Philadelphia Permits Go Online!
This was written shortly before L&I closed its permit center and review boards on March 16th, 2020 due to the coronavirus outbreak. For an update on this situation and other permit regulations, please see our blog here.
If you’ve read this blog, you might have marveled at the complexity of Philadelphia permits. Maybe not the way that you might marvel at a sunrise, but definitely the way you gawk at a the 76 interchange with the Vine Street Expressway at rush hour: there’s a lot happening, very slowly, in a creaky system designed decades ago, and everyone involved is a little testy. And even though there’s always renovation, big problems in the system are never solved. In the Philly permit system, one of the glaring problems is that you can’t submit applications online. But that’s changing: finally, after literal years of delay and false starts (this really is like highway construction, now that I think about it), Philadelphia permits are going online.Continue reading “Philadelphia Permits Go Online!”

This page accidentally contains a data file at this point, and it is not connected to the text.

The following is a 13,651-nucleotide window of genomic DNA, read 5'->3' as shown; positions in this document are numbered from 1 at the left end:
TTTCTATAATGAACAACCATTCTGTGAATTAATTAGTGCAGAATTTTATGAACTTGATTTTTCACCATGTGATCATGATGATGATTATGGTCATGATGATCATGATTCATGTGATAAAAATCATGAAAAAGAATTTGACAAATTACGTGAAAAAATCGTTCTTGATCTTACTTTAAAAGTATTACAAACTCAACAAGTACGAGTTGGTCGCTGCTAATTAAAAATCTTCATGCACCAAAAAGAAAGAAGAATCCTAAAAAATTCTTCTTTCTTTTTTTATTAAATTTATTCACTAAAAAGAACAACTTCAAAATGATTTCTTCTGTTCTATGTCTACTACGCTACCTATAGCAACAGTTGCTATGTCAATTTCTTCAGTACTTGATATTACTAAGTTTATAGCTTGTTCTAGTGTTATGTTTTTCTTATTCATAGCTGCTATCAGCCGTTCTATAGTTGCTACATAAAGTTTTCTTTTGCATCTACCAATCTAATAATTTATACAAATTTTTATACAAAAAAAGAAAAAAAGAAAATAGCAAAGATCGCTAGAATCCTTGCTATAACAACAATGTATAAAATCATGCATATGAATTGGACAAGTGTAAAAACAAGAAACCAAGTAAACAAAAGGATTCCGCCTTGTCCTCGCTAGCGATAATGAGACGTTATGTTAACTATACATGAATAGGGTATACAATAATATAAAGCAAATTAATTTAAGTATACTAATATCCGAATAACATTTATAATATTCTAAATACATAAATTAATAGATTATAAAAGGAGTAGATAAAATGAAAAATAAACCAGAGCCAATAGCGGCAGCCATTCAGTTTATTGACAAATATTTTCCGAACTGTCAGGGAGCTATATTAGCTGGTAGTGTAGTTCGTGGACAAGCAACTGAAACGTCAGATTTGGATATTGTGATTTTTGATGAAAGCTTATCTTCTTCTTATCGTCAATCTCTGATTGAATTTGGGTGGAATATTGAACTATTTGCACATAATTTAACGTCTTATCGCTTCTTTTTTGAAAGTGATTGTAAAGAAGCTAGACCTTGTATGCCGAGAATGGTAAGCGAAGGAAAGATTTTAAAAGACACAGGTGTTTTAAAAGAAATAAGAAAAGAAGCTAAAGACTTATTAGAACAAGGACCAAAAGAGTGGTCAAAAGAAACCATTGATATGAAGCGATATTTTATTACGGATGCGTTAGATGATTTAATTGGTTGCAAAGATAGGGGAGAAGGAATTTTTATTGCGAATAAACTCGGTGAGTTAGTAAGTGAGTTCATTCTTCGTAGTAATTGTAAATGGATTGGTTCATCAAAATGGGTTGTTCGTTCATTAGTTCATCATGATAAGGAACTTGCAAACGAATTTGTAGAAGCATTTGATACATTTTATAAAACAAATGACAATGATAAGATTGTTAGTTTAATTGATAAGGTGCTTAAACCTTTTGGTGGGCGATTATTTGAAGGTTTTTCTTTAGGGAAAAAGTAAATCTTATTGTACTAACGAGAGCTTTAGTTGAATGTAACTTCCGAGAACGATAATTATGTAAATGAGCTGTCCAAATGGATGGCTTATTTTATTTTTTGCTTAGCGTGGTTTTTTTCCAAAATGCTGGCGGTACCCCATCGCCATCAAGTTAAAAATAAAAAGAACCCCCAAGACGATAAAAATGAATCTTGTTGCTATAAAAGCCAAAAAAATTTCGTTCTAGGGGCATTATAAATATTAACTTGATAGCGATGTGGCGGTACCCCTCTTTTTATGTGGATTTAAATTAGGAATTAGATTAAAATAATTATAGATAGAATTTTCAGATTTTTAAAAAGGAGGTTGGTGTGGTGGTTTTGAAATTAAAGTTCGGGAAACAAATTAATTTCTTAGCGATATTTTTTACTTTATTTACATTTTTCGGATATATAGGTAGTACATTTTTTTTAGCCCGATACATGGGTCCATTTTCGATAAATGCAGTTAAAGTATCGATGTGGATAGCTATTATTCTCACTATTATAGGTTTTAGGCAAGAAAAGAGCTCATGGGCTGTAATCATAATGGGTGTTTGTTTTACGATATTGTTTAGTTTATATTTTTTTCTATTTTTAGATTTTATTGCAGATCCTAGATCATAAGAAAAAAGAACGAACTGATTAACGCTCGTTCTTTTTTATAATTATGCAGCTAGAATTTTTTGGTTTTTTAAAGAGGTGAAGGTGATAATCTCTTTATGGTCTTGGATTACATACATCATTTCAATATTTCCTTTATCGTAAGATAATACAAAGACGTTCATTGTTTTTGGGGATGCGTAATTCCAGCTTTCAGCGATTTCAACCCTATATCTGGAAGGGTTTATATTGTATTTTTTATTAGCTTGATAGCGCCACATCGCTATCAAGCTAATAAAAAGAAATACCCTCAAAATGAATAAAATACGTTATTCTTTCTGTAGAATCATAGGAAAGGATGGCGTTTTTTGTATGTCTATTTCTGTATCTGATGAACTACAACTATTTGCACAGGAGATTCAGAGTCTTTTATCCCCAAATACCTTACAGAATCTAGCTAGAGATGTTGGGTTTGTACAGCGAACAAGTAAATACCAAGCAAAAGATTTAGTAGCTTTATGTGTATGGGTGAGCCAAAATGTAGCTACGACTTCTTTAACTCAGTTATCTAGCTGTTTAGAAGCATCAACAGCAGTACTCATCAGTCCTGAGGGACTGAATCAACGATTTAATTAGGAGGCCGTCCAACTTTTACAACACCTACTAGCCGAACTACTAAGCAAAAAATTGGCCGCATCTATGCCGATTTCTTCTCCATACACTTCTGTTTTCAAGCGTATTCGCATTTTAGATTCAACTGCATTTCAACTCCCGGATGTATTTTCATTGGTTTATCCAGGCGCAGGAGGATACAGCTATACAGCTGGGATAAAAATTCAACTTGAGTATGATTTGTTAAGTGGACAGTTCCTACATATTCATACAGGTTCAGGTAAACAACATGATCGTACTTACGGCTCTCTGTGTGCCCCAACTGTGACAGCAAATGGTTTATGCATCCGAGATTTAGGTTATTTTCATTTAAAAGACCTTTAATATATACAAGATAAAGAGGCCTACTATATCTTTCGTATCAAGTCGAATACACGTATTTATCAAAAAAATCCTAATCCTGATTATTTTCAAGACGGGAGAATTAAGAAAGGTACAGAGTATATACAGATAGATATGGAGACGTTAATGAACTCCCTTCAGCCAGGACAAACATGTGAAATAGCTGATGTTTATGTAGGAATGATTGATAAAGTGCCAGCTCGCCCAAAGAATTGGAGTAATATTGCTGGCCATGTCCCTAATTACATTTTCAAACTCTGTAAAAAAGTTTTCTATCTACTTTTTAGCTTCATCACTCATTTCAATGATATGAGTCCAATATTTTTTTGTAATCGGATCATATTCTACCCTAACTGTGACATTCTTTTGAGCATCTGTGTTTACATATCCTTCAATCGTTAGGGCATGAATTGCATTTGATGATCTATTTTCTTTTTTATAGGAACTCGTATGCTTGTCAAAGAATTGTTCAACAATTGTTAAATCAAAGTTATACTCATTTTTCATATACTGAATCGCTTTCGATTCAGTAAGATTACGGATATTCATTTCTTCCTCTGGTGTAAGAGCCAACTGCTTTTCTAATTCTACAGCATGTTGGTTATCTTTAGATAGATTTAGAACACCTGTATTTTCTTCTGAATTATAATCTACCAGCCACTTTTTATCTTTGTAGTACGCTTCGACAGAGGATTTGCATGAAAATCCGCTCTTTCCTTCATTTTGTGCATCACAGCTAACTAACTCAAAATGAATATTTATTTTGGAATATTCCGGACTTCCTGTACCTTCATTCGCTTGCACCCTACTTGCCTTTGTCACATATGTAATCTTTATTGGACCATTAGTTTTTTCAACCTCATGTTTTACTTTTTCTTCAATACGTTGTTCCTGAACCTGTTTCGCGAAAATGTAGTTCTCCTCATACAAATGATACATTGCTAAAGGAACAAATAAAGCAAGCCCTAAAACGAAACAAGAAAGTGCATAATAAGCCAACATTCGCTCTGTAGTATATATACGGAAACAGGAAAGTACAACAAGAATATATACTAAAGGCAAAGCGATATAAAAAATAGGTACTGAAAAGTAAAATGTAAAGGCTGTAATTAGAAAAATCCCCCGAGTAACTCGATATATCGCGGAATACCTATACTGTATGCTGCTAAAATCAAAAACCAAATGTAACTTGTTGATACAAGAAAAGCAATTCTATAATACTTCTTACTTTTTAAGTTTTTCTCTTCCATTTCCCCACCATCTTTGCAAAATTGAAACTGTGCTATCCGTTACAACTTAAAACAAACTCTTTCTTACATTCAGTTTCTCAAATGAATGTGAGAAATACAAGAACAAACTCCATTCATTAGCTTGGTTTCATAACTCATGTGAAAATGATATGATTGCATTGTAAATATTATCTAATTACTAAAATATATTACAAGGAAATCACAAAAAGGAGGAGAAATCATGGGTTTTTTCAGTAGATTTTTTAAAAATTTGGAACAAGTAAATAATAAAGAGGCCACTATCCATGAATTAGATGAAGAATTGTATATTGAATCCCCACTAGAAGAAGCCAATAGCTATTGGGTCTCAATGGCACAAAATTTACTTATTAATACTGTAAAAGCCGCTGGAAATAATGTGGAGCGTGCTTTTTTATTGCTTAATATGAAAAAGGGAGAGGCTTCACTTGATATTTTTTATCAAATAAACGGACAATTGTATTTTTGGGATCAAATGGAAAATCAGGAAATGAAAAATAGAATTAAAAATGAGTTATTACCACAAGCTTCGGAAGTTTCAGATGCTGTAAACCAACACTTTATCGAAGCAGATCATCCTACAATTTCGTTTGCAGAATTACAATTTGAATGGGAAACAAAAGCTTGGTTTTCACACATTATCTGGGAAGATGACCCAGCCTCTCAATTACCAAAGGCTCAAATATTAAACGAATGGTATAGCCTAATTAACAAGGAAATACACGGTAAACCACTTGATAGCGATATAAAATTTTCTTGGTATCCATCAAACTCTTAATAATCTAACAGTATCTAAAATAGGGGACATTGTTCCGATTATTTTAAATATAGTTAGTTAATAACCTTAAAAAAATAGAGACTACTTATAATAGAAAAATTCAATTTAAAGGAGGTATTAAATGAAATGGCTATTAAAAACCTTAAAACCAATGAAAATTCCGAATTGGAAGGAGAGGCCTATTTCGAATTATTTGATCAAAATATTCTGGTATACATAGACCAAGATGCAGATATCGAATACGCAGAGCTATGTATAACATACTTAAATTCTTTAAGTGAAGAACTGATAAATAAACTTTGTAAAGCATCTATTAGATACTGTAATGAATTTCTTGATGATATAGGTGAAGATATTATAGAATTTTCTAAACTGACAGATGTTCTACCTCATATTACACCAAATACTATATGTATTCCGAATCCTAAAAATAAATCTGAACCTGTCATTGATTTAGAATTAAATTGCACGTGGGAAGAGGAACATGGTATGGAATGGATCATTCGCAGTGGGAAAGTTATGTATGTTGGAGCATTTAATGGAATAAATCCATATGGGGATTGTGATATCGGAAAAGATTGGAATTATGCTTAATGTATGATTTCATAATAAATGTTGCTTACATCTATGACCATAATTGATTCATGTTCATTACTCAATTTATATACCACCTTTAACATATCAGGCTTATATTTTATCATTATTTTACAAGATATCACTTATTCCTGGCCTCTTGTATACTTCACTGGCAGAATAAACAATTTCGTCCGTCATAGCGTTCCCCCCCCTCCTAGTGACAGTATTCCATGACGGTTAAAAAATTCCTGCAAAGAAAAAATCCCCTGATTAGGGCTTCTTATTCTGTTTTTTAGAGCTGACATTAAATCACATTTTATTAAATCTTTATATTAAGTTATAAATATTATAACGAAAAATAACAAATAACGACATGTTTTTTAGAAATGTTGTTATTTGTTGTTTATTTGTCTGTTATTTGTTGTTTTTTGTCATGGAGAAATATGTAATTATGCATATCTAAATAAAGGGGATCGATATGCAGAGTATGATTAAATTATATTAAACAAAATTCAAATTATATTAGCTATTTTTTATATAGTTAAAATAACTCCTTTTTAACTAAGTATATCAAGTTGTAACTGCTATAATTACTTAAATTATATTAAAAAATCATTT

How Much Does a Philadelphia Permit Cost?
One of the weirdest parts of this job is that I can’t give a simple answer to one of the questions everyone asks: How much does a Philadelphia permit cost?
Now, it stands to reason that the City of Philadelphia would charge different fees for different permits – you wouldn’t want a plumbing permit in a rowhome to cost the same as the electrical permit for one of the Comcast towers. So you might think that there are different permit fees for each zoning classification: one for industrial warehouses, and another for residential projects.Continue reading “How Much Does a Philadelphia Permit Cost?”